Chief of Police Bernadette DiPino of Sarasota, Florida is on a mission to recruit more minority officers and she isn’t shy about sharing her strategy. Chief DiPino’s department no longer requires new hires to hold an associate’s degree. From now on, a high school diploma or even a GED will suffice.

Because diversity. That’s why.

Do cops really need a college education? I can entertain for a moment the idea that they might not. Lawmen didn’t always need associate’s degrees, and I’m sure that there were plenty of good cops in the forties and fifties who had only high school diplomas. On the other hand, criminal justice degrees are supposed to teach aspiring cops something about citizens’ constitutional rights, which some cops could use a dose more of, not less. Yet the value of a two year degree was not in question until the department determined that it was a stumbling block to minority applicants who always seem to need some hand-holding to get over the finish line. Don’t blame me for saying it, blame Chief DiPino for implying that minority applicants can’t meet the same standards as everyone else.

Chief DiPino, of course, doesn’t fret over the adverse effects of lower standards. According to Sarasota’s local CBS affiliate, “DiPino says there are other important requirements she looks for such as character, integrity and life experience.”

Like a good charlatan, DiPino deftly constructs a false choice—either Sarasota PD will have cops who embody those universally admired traits or it will have cops with college degrees. As if it can’t have both. But, as she already admitted, the goal is not to increase the police department’s quotient of “character, integrity, and life experience,” but rather to boost its melatonin.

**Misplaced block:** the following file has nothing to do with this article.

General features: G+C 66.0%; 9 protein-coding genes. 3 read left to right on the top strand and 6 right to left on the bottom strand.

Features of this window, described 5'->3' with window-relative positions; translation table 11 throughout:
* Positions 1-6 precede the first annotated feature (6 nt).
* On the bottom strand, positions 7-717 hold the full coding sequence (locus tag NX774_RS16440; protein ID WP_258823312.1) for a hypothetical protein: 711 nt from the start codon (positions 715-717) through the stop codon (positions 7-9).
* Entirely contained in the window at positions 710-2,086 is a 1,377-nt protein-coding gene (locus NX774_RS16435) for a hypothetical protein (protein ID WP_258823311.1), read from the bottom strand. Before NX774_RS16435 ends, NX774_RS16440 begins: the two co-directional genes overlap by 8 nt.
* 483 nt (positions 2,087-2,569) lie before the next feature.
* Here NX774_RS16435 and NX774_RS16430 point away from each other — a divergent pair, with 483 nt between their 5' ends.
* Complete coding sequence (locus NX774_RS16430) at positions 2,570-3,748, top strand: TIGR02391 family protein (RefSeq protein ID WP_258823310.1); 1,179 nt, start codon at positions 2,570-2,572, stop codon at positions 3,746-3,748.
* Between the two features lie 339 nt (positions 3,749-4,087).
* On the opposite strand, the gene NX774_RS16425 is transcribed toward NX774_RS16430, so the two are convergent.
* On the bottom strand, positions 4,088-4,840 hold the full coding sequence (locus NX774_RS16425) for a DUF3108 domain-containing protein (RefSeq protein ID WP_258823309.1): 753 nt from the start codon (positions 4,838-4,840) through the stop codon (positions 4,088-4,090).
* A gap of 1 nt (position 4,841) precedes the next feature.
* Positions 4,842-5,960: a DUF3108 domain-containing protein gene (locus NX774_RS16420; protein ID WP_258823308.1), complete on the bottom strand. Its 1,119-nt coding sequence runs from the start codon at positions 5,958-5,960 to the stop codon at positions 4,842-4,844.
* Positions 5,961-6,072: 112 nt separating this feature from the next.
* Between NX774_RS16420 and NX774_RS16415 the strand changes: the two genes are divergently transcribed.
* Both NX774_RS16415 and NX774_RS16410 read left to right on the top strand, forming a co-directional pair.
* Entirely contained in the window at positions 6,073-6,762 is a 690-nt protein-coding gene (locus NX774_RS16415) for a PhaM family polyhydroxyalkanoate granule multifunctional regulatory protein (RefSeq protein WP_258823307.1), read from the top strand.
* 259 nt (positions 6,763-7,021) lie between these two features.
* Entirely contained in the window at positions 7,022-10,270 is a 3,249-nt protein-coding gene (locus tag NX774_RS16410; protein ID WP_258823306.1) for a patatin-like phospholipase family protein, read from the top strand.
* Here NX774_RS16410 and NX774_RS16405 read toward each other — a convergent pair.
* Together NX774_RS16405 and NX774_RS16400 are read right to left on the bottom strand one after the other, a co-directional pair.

“We’re not lowering our standards,” says Chief DiPino. Apparently ditching a two year degree requirement in favor of a GED does not constitute a lowering of standards. “We’re looking for people with good character, integrity, it doesn’t matter [the] color of skin…”

Except it does matter. If skin color were not an issue, Sarasota would have a colorblind hiring process, which it clearly does not. The chief has decided that there are just too many white guys on the force and she’s determined to remedy the situation. When she says that she just wants to hire the best people, without regard to race, she’s telling a big, fat, honking lie. If the chief wants more integrity on the force she should start by working on her own.

Sarasota’s hiring policy is just the latest in a nationwide pattern involving the lowering of standards in order to increase “diversity,” a commodity so valuable that it apparently supersedes pretty much all other considerations.

In Columbus, Ohio, the police and fire departments have become more lenient in hiring cops and firefighters who have taken prescriptions drugs not actually prescribed to them, who have had their driver’s licenses suspended for reasons such as failure to pay their car insurance, and who have had “minor physical or emotional domestic violence in the past 10 years” that didn’t result in criminal charges. Again, “diversity” is the magic word that makes it all okay. The Columbus police and fire departments are just too white, so now they will accept deadbeats. The implication here is that minorities are disproportionately delinquent in their financial responsibilities, which is actually not that far off the mark, but unmentionable unless you happen to be advocating “diversity.”